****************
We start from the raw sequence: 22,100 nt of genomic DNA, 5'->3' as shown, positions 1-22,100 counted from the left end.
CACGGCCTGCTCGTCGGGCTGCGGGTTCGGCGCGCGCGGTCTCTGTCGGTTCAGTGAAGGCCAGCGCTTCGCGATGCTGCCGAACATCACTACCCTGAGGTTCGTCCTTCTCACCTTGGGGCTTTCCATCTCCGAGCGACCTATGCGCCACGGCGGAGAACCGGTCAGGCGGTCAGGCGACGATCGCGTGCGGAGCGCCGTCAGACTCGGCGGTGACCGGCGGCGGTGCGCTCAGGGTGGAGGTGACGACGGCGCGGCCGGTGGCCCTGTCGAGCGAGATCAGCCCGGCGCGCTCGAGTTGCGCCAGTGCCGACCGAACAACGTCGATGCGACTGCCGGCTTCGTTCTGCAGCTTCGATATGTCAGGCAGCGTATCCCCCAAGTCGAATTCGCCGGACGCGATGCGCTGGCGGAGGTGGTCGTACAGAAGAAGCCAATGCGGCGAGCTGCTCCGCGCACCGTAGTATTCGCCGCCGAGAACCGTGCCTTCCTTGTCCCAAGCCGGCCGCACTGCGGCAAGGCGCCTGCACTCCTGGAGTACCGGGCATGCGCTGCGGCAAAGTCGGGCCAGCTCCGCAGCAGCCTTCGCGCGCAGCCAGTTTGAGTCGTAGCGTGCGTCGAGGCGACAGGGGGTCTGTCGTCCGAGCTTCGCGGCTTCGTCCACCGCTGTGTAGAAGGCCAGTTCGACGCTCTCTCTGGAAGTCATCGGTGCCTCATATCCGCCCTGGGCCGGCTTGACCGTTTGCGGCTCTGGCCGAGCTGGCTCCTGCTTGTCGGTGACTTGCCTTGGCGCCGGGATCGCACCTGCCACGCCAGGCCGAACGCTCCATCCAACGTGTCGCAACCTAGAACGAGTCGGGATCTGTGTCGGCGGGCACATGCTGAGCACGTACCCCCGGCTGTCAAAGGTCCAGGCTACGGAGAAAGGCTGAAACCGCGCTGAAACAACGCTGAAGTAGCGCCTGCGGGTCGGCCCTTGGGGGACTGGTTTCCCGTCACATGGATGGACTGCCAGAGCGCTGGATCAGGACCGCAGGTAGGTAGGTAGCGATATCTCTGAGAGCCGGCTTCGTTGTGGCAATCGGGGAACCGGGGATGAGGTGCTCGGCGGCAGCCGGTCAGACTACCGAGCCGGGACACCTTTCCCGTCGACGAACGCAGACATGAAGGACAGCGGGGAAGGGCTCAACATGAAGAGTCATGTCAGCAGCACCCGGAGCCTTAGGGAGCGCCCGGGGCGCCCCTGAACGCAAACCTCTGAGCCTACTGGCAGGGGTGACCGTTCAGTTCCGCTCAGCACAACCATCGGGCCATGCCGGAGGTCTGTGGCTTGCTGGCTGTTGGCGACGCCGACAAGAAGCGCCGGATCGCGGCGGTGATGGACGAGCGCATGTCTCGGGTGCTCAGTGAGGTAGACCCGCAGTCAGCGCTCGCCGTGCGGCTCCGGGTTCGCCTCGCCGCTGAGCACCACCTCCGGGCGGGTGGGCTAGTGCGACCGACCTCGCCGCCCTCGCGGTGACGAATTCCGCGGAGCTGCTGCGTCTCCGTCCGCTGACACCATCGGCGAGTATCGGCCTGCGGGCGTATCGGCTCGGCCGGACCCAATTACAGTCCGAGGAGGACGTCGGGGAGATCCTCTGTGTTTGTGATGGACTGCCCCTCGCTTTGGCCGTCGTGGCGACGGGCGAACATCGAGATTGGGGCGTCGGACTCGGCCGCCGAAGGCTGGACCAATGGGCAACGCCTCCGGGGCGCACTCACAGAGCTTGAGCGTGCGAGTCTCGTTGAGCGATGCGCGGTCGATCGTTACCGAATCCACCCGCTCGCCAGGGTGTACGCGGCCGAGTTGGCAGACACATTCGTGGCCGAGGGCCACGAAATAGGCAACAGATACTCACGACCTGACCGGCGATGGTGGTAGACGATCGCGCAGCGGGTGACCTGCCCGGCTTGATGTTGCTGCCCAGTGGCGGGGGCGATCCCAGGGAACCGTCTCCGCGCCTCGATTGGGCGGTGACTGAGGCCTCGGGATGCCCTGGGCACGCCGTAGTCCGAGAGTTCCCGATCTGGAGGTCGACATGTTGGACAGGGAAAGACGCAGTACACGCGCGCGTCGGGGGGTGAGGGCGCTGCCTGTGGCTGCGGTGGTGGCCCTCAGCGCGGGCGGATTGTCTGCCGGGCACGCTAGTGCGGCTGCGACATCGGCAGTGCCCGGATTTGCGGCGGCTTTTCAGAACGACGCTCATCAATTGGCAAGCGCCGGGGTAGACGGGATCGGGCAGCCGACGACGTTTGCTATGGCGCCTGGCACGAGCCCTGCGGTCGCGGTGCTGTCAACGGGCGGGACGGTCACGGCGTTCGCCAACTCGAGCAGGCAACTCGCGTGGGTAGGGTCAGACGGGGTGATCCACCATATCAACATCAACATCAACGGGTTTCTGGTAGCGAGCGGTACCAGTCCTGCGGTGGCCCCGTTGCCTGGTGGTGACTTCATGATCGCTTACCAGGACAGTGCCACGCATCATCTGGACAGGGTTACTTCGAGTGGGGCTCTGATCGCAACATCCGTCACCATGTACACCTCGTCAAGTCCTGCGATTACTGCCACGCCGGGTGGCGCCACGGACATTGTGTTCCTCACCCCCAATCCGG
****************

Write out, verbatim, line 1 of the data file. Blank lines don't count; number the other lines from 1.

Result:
We start from the raw sequence: 22,100 nt of genomic DNA, 5'->3' as shown, positions 1-22,100 counted from the left end.